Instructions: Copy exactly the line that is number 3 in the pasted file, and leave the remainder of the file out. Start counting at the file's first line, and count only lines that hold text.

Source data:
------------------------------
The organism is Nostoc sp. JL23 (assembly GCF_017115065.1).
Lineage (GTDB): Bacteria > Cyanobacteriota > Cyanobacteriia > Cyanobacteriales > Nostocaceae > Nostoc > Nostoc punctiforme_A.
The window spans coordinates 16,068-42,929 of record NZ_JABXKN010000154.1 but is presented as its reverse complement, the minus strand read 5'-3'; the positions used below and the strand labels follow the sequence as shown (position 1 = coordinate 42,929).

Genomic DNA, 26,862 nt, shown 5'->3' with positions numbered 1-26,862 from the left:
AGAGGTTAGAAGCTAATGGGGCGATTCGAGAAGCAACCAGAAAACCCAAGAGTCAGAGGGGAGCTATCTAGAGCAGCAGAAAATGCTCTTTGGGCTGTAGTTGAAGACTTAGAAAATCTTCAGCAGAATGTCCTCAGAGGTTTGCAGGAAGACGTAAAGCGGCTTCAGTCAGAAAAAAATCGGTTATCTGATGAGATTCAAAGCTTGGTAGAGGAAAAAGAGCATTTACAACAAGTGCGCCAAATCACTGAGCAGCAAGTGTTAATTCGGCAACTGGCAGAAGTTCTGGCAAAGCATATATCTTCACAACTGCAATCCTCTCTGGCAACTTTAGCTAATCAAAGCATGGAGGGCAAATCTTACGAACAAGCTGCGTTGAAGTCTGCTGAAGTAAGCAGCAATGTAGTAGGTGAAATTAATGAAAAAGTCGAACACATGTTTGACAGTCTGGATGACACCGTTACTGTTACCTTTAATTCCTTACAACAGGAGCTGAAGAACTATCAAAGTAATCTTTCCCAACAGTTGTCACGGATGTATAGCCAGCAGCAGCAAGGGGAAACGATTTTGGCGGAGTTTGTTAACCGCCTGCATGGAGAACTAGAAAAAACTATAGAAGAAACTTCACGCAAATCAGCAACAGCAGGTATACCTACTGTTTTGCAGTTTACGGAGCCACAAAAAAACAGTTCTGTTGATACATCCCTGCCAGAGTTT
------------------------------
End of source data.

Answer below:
The window spans coordinates 16,068-42,929 of record NZ_JABXKN010000154.1 but is presented as its reverse complement, the minus strand read 5'-3'; the positions used below and the strand labels follow the sequence as shown (position 1 = coordinate 42,929).